Newton’s Apple and Other Myths about Science

Edited by Ronald L. Numbers and Kostas Kampourakis. Harvard Univ, $27.95 (294p) ISBN 978-0-674-96798-4
Myths die hard no matter how often they are refuted, and this splendid essay collection, edited by Numbers (professor emeritus of the history of science and medicine at the University of Wisconsin–Madison) and Kampourakis (of the University of Geneva, Switzerland), tackles many of the most prevalent and destructive myths about science. A few, such as the idea that before Columbus everyone believed the planet was flat, are well known to be false. Others, especially those about recent scientific developments, are still believed by the general public. One of the most pervasive myths, addressed in many ways throughout the collection, is that science and religion are in a fight to the death. Several other essays address Darwin and aspects of evolutionary theory. The book’s real value lies in the way that each author not only refutes a myth, but traces its origins and points out why it has lasted so long; each brief, well-written essay—they average eight pages—gives the historical context and explains the relevant science. The essayists, the vast majority of whom are professors of history or science, note that even respected scientists such as Carl Sagan and Steven Weinberg have been guilty of repeating long-disproved stories. Understanding these myths is important, as one contributor notes, because they “stand in the way of our understanding of the past, present, and future.” (Nov.)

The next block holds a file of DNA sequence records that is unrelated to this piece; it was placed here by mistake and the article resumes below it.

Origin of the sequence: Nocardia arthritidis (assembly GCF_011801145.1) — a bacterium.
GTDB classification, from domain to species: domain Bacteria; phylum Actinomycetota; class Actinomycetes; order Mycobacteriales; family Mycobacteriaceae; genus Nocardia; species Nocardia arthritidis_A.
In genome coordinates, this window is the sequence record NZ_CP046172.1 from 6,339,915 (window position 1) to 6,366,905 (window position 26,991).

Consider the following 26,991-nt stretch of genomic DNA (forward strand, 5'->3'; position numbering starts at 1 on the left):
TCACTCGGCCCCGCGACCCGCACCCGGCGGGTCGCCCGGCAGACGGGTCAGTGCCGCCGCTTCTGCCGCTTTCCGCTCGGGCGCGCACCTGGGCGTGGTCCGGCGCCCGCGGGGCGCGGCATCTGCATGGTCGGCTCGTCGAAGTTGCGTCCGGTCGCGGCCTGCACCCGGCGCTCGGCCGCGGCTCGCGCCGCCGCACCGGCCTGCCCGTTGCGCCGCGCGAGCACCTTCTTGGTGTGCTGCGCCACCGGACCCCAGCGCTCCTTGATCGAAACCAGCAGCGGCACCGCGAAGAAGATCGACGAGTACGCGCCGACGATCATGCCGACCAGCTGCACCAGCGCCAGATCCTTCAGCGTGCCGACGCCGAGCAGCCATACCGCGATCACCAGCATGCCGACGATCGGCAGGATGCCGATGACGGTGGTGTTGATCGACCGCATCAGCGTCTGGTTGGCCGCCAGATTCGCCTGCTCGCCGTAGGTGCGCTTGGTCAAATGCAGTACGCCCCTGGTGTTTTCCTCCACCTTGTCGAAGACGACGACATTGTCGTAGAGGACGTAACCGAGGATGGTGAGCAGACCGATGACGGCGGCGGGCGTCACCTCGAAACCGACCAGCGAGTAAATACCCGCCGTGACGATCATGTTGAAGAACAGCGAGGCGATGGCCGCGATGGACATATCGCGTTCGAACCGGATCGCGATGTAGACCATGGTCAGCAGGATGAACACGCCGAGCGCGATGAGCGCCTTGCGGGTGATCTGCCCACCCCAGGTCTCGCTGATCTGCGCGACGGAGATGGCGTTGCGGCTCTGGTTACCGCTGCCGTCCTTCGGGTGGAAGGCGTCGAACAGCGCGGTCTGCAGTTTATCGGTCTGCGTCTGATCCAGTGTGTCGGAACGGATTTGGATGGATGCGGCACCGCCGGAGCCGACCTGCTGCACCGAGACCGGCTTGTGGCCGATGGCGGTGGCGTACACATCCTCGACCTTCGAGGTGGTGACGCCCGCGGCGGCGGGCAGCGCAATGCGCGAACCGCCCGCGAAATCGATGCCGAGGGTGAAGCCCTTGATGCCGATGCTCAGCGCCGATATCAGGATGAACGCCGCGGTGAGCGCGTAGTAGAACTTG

Reviewed on: 08/31/2015
Release date: 11/04/2015
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